Moreover, the organisations have expressed apprehension that there could be a repeat of extreme cases of violence against women witnessed in previous post-election chaos if the government will not act swiftly to institute preventive measures ahead of the August 9 General Election.  

Police on the spot

A survey conducted by FIDH and KHRC indicated that most cases of gender violence in the 2013 and 2017 general elections took place in the opposition stronghold areas of Kisumu, Vihiga and Migori.

Of 79 interviewed survivors aged 45 and below, the majority identified police officers as the perpetrators, while in a few instances in Migori, the survivors also referred to “security” or “government” officers.

“Survivors described perpetrators as wearing police uniform, green jungle uniform, Administration Police Service (AP) or General Service Unit (GSU) uniforms. Survivors indicated perpetrators were armed with weapons, such as guns, rungu, jembe, 75 tear gas canisters, batons and/or knives,” it says.

“In the majority of cases, survivors indicated that perpetrators came in groups. Most of the survivors interviewed in Migori and Vihiga reported having seen police cars, trucks, green lorries or land cruisers, sometimes with Government of Kenya number plates, before the incident, while in Kisumu, survivors reported they came on foot.”

Over 180,000 police officers were deployed in preparation for the elections, according to KNCHR. Of the cases of sexual violence documented by KNCHR, 54.5 per cent were perpetrated by security agents, and 45.5 per cent by civilians.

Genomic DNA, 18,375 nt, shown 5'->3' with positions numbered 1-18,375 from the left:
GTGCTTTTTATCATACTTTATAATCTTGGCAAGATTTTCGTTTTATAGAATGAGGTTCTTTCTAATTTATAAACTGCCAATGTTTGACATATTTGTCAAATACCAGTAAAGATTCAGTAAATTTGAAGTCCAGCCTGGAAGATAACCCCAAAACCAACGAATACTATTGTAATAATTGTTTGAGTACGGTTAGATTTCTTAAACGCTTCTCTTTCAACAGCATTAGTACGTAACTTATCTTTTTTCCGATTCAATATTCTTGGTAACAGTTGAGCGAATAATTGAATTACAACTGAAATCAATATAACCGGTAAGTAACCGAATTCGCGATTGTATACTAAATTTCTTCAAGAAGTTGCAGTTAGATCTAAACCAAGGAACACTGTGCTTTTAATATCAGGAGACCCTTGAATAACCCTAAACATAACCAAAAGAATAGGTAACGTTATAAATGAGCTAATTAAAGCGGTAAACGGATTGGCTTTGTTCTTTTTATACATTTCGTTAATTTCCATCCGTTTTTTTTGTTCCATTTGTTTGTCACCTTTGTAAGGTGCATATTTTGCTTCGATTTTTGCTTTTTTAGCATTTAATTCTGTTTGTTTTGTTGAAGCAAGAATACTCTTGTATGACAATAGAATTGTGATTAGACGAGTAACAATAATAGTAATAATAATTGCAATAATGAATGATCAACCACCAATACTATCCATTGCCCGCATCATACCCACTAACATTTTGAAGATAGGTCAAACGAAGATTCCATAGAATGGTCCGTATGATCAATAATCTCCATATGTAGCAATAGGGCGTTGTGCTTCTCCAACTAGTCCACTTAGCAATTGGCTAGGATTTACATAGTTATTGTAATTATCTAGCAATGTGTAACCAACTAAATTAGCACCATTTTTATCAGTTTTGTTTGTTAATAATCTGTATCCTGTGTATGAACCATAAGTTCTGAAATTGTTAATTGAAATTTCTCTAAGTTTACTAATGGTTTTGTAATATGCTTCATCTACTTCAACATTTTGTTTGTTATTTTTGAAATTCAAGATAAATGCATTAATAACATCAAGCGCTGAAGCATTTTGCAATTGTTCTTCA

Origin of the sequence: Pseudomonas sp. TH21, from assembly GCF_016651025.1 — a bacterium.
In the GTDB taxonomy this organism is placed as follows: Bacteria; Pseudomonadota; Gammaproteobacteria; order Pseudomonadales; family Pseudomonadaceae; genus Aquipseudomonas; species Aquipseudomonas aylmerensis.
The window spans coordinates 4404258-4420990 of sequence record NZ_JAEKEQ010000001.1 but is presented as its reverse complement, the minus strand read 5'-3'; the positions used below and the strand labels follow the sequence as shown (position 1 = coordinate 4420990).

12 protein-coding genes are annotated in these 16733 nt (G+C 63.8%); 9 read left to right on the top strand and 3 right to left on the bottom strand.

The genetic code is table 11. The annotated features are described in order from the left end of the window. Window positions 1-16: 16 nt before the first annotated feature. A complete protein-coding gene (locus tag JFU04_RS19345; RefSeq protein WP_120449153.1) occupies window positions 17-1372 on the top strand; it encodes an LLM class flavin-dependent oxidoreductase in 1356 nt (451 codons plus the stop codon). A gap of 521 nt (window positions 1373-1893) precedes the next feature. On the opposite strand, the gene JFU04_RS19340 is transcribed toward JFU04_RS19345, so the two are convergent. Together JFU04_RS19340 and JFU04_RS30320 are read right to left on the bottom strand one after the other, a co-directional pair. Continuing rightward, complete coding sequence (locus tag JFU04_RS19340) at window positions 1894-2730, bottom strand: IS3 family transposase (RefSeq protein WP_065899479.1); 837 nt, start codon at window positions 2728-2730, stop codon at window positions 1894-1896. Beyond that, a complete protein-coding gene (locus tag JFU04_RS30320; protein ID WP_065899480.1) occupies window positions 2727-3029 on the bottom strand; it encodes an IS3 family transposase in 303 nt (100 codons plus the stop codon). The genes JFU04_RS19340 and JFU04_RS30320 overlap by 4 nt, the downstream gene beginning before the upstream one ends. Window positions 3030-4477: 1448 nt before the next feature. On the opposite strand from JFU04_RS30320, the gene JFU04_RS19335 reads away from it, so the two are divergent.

Similarly, as reported by HRW, half of the women interviewed said they were raped by policemen or men in uniform.

“One survivor interviewed by FIDH and KHRC in Vihiga said she knew the perpetrator as he was a police officer at Vihiga police station, and one survivor in Kisumu said the perpetrator knew her. In Migori, some of the survivors said perpetrators were not from the local or ordinary police, so they did not recognise them.”

Calls for amendment

The report said massive deployment of security agents, who were unknown to the local population, contributed to limiting the possibility of survivors identifying perpetrators.

In 2018, FIDH and KHRC documented a report, which illustrated how the government’s tendency to conduct joint security operations, involving several services, have the effect of creating confusion to the chain of command.

“Our organisations noted that ‘the approach by the police has been to deploy the specialised units to deal with an insecurity incident within their line of specialisation and if they are unable to contain the issue to call for reinforcement from the other units.’ This has sometimes led to instances where it becomes impossible to apportion responsibility to the units, leading to unaccountability for violations that may result during the security operations.”

The report has proposed the Sexual Offences Act be amended to acknowledge and address the unique circumstances of sexual violence committed during crises or conflicts, in particular to alter the evidentiary threshold for the prosecution of such offences.

It has also called for coordination between the national and county governments in the elimination of SGBV to guarantee that interventions are localised and have a direct positive impact on survivors of sexual violence.

Addressing the root causes of election-related SGBV, including focusing on the prevalence of misogyny and patriarchy within the political sphere, enhancing prevention mechanisms by activating and coordinating key departments in readiness to prevent and respond to cases of election-related SGBV are some of the other recommendations in the report.